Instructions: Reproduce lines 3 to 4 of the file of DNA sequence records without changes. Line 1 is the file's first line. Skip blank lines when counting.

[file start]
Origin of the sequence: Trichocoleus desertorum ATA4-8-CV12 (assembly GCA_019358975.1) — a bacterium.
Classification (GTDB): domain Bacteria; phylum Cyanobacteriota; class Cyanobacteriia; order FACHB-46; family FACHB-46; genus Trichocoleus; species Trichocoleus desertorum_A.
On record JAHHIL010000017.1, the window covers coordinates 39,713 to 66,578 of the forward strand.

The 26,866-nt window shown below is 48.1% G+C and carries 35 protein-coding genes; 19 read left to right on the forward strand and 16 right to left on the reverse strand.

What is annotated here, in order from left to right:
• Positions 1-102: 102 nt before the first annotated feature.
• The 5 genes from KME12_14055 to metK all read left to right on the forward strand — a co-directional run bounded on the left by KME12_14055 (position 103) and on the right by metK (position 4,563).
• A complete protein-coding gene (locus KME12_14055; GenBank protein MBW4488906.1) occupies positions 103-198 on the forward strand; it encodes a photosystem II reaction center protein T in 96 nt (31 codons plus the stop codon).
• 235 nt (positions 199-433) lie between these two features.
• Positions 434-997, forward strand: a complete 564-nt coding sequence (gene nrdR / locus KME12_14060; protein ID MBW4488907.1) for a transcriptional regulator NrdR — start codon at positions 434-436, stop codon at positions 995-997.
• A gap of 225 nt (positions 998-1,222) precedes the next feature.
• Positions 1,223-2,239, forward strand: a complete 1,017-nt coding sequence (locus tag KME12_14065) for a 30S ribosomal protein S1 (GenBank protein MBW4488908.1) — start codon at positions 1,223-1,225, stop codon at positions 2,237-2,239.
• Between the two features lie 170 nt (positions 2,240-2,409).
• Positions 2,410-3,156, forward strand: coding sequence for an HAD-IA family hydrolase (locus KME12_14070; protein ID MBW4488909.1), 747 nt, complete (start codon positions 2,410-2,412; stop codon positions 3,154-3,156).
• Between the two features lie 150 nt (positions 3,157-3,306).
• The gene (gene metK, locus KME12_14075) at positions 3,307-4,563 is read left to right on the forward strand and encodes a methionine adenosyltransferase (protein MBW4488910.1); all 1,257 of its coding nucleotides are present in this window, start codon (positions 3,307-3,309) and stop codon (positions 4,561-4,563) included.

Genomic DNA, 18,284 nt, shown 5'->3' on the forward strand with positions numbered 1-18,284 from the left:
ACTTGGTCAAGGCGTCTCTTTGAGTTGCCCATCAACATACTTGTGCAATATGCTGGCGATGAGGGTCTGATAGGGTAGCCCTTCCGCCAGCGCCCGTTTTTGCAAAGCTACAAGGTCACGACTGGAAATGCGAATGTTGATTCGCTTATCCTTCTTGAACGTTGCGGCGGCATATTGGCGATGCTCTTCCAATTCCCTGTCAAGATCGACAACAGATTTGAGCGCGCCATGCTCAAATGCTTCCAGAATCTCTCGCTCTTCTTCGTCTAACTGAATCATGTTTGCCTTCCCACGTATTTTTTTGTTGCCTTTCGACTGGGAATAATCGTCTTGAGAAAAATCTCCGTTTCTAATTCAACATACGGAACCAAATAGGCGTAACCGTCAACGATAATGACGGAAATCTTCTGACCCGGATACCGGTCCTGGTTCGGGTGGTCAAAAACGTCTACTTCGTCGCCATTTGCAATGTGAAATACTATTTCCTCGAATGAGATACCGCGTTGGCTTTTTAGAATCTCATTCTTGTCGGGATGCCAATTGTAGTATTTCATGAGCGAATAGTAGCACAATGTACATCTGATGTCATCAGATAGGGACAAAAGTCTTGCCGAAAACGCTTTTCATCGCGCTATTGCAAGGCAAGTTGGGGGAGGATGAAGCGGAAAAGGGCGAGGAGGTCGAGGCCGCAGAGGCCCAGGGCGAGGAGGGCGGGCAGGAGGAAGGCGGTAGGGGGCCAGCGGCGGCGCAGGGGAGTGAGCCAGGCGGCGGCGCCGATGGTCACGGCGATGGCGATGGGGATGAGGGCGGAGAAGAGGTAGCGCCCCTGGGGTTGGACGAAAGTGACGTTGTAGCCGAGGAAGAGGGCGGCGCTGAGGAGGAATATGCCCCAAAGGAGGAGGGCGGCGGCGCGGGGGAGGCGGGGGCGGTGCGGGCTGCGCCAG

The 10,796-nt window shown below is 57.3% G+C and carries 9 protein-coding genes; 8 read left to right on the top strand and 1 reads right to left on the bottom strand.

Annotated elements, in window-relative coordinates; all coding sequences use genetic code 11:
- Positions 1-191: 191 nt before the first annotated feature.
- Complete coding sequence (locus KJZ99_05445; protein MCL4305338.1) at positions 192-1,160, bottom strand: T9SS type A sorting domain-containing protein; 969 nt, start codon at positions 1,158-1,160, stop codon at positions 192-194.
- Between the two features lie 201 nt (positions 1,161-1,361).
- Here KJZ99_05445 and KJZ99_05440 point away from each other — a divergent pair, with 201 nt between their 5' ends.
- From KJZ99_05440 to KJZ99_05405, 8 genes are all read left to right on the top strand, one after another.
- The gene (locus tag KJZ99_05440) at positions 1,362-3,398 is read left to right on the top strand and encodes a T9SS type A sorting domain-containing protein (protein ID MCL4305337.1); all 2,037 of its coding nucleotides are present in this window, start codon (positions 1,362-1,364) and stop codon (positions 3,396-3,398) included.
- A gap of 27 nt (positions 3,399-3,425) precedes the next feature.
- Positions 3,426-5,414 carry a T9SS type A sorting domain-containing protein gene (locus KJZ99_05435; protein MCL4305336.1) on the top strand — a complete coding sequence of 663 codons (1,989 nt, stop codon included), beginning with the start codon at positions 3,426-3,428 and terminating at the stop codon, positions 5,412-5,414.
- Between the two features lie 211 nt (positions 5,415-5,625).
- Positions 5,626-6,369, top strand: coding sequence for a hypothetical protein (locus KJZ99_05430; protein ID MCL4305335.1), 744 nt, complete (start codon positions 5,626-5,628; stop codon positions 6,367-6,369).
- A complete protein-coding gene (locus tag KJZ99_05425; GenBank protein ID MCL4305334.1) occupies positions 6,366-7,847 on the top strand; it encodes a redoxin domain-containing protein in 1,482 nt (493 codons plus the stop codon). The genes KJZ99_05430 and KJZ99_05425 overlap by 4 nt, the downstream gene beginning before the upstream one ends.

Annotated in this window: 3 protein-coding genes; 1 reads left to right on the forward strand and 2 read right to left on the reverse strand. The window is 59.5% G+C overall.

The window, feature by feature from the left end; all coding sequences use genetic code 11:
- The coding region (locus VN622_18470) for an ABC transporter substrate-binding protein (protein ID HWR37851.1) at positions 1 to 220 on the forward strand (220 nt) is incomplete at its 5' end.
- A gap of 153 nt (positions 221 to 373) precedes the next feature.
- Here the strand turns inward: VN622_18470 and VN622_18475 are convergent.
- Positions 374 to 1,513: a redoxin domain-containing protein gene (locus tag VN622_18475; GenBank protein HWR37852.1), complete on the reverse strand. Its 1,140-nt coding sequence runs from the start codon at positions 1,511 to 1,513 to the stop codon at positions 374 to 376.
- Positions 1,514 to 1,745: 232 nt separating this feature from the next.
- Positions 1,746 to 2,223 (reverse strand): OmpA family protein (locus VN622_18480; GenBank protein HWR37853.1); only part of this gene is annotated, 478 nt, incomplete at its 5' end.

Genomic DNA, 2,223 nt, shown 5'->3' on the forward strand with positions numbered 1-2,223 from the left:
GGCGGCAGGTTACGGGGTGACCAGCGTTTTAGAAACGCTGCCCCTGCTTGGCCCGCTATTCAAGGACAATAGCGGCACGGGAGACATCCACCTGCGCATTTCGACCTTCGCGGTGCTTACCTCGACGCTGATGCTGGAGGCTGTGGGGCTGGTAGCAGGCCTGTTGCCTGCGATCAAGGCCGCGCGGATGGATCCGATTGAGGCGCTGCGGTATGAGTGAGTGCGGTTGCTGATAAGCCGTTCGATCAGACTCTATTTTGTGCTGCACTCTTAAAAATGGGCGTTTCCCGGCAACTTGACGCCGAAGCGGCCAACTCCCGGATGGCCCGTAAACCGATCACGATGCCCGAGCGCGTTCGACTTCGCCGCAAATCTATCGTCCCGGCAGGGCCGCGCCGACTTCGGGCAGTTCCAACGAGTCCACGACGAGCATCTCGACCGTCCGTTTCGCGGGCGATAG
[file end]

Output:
On record JAHHIL010000017.1, the window covers coordinates 39,713 to 66,578 of the forward strand.

The 26,866-nt window shown below is 48.1% G+C and carries 35 protein-coding genes; 19 read left to right on the forward strand and 16 right to left on the reverse strand.